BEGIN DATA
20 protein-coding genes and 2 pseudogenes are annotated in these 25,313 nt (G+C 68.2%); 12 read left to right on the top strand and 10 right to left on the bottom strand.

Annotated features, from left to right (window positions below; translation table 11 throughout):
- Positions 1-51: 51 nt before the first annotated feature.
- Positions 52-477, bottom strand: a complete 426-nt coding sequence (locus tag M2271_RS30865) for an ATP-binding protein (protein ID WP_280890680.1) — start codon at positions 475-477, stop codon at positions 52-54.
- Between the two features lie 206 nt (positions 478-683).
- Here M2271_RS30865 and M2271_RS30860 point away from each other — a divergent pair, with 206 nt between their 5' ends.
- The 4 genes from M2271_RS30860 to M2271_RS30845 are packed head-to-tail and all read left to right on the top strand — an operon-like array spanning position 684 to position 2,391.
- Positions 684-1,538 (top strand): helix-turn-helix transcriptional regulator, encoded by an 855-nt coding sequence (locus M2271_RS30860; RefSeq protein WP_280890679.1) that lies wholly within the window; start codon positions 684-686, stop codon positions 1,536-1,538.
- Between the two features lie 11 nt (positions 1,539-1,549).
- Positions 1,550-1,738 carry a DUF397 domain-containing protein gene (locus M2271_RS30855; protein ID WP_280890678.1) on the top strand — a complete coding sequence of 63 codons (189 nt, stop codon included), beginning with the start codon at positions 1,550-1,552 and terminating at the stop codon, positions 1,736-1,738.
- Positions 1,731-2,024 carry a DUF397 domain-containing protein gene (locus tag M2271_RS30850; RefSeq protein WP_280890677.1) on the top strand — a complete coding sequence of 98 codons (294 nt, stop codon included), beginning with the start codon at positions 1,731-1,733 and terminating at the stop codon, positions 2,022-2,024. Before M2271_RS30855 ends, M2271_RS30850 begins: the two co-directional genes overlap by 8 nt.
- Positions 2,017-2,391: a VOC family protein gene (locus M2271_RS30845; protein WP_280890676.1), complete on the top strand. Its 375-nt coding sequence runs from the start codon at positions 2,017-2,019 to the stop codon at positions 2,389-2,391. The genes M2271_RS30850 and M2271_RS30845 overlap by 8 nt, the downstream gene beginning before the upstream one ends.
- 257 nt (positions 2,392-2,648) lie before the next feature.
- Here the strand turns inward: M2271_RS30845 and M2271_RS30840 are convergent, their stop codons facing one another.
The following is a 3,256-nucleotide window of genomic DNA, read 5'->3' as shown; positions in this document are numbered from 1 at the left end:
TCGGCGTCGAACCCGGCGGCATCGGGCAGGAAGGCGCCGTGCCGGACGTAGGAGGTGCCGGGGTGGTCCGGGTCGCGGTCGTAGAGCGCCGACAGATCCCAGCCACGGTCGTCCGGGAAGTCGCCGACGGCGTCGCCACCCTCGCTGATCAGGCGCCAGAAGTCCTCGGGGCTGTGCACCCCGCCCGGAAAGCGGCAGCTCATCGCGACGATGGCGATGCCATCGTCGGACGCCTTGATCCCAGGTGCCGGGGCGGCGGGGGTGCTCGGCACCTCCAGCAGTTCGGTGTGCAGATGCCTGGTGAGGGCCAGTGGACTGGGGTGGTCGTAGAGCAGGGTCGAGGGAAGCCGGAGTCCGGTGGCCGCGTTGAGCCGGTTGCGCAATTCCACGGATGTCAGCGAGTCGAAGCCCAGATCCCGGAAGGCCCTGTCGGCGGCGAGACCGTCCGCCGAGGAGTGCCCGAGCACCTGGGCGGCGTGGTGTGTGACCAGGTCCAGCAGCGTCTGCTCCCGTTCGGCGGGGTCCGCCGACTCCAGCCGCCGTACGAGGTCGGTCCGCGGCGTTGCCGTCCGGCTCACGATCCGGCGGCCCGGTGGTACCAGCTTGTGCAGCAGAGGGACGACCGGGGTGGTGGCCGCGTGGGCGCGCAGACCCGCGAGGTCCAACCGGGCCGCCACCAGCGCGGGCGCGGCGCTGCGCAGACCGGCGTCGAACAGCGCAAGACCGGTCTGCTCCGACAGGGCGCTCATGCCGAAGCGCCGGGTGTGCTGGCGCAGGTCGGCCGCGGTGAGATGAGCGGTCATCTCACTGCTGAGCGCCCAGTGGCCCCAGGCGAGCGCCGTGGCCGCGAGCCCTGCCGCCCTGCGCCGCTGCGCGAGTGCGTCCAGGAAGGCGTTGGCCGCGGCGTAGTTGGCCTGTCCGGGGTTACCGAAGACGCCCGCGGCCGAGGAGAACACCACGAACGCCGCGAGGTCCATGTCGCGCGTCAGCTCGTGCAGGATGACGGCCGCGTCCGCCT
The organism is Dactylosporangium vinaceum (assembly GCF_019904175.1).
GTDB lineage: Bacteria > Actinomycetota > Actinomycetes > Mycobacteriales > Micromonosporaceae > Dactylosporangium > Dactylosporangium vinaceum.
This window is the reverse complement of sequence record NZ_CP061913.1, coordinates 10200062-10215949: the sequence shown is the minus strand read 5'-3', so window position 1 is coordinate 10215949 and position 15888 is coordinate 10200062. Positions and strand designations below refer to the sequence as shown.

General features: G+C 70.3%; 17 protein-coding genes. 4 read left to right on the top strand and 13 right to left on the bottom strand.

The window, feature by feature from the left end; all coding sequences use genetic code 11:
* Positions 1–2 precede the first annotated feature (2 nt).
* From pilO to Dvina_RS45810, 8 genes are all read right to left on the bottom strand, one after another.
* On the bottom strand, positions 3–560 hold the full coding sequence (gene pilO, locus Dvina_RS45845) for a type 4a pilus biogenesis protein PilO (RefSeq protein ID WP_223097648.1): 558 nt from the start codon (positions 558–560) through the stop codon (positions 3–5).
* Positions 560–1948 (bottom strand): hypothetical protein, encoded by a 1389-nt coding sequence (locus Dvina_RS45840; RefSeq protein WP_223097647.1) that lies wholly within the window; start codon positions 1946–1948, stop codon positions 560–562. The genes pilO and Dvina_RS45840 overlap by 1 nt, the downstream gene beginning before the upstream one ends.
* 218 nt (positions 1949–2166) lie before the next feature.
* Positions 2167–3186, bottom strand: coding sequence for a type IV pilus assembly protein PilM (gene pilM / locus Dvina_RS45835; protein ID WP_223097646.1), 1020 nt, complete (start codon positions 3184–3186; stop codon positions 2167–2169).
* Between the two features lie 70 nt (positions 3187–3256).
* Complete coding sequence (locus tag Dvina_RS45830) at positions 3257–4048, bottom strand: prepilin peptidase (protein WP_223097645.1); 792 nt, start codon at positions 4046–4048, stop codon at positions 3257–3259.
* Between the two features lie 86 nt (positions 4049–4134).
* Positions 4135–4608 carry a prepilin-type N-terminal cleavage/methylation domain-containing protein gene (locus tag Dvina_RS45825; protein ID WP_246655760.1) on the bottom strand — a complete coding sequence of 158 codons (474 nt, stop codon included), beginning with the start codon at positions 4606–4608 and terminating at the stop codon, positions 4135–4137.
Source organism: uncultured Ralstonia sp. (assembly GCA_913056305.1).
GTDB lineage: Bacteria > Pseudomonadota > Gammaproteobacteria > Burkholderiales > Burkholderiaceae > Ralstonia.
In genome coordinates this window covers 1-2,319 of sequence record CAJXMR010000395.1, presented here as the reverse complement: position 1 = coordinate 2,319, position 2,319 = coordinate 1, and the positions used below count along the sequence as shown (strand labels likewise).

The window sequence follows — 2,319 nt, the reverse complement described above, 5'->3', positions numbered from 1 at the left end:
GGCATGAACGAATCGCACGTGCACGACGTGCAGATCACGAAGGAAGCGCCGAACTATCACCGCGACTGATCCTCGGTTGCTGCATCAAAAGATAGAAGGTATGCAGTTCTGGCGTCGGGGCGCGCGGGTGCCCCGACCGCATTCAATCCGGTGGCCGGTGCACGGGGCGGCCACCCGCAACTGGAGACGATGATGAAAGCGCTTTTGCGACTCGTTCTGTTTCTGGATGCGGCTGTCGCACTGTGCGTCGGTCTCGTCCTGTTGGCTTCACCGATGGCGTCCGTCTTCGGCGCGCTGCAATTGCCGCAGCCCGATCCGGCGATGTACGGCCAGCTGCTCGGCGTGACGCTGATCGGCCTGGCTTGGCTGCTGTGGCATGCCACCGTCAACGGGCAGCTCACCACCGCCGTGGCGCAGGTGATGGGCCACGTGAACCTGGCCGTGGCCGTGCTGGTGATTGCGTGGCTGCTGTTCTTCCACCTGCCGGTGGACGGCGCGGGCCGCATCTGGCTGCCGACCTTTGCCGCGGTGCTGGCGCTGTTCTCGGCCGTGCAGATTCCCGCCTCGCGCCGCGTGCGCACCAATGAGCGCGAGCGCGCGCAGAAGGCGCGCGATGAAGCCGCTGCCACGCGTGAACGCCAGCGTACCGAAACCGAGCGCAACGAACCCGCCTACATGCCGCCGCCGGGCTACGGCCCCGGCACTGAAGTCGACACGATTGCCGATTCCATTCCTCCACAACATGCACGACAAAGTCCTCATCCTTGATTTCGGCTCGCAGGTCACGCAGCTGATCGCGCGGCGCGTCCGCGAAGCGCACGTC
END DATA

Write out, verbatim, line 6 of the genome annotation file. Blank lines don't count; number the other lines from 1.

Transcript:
- Here M2271_RS30865 and M2271_RS30860 point away from each other — a divergent pair, with 206 nt between their 5' ends.